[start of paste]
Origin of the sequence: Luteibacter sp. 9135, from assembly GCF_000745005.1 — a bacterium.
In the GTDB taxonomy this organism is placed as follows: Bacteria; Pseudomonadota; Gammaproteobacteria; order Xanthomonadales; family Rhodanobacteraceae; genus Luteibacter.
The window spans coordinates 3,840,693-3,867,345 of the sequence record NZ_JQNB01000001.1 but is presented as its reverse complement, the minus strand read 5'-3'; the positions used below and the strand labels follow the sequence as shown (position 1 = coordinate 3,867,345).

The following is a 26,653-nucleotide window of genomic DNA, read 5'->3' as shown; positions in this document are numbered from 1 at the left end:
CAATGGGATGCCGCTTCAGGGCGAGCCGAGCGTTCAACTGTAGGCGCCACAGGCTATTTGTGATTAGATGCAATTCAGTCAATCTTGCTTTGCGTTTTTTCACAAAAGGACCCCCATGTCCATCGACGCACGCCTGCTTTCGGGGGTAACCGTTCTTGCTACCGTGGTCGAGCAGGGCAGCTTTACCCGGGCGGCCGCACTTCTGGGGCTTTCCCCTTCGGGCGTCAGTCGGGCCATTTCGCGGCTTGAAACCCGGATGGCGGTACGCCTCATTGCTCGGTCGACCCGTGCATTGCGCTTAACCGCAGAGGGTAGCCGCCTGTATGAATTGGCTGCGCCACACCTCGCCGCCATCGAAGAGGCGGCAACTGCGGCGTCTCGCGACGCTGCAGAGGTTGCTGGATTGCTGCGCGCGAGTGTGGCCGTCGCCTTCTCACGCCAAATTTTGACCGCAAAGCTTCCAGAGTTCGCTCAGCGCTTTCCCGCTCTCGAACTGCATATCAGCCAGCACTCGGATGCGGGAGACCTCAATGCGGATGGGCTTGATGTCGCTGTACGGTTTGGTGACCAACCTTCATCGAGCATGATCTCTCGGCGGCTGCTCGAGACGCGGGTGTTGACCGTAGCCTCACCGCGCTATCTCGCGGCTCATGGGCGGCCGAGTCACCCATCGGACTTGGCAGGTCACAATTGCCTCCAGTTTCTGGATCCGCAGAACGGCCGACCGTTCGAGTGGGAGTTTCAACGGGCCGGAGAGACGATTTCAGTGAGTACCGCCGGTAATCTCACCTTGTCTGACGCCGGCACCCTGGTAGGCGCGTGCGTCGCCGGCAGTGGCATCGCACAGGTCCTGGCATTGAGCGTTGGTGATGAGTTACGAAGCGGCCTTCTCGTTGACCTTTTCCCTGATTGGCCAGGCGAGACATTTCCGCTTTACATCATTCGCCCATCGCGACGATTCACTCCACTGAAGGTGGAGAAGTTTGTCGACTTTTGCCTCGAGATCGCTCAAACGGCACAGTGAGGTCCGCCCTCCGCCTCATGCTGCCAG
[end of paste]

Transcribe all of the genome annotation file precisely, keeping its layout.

Origin of the sequence: Luteibacter sp. 9135, from assembly GCF_000745005.1 — a bacterium.
In the GTDB taxonomy this organism is placed as follows: Bacteria; Pseudomonadota; Gammaproteobacteria; order Xanthomonadales; family Rhodanobacteraceae; genus Luteibacter.
The window spans coordinates 3,840,693-3,867,345 of the sequence record NZ_JQNB01000001.1 but is presented as its reverse complement, the minus strand read 5'-3'; the positions used below and the strand labels follow the sequence as shown (position 1 = coordinate 3,867,345).

The following is a 26,653-nucleotide window of genomic DNA, read 5'->3' as shown; positions in this document are numbered from 1 at the left end:
CAATGGGATGCCGCTTCAGGGCGAGCCGAGCGTTCAACTGTAGGCGCCACAGGCTATTTGTGATTAGATGCAATTCAGTCAATCTTGCTTTGCGTTTTTTCACAAAAGGACCCCCATGTCCATCGACGCACGCCTGCTTTCGGGGGTAACCGTTCTTGCTACCGTGGTCGAGCAGGGCAGCTTTACCCGGGCGGCCGCACTTCTGGGGCTTTCCCCTTCGGGCGTCAGTCGGGCCATTTCGCGGCTTGAAACCCGGATGGCGGTACGCCTCATTGCTCGGTCGACCCGTGCATTGCGCTTAACCGCAGAGGGTAGCCGCCTGTATGAATTGGCTGCGCCACACCTCGCCGCCATCGAAGAGGCGGCAACTGCGGCGTCTCGCGACGCTGCAGAGGTTGCTGGATTGCTGCGCGCGAGTGTGGCCGTCGCCTTCTCACGCCAAATTTTGACCGCAAAGCTTCCAGAGTTCGCTCAGCGCTTTCCCGCTCTCGAACTGCATATCAGCCAGCACTCGGATGCGGGAGACCTCAATGCGGATGGGCTTGATGTCGCTGTACGGTTTGGTGACCAACCTTCATCGAGCATGATCTCTCGGCGGCTGCTCGAGACGCGGGTGTTGACCGTAGCCTCACCGCGCTATCTCGCGGCTCATGGGCGGCCGAGTCACCCATCGGACTTGGCAGGTCACAATTGCCTCCAGTTTCTGGATCCGCAGAACGGCCGACCGTTCGAGTGGGAGTTTCAACGGGCCGGAGAGACGATTTCAGTGAGTACCGCCGGTAATCTCACCTTGTCTGACGCCGGCACCCTGGTAGGCGCGTGCGTCGCCGGCAGTGGCATCGCACAGGTCCTGGCATTGAGCGTTGGTGATGAGTTACGAAGCGGCCTTCTCGTTGACCTTTTCCCTGATTGGCCAGGCGAGACATTTCCGCTTTACATCATTCGCCCATCGCGACGATTCACTCCACTGAAGGTGGAGAAGTTTGTCGACTTTTGCCTCGAGATCGCTCAAACGGCACAGTGAGGTCCGCCCTCCGCCTCATGCTGCCAG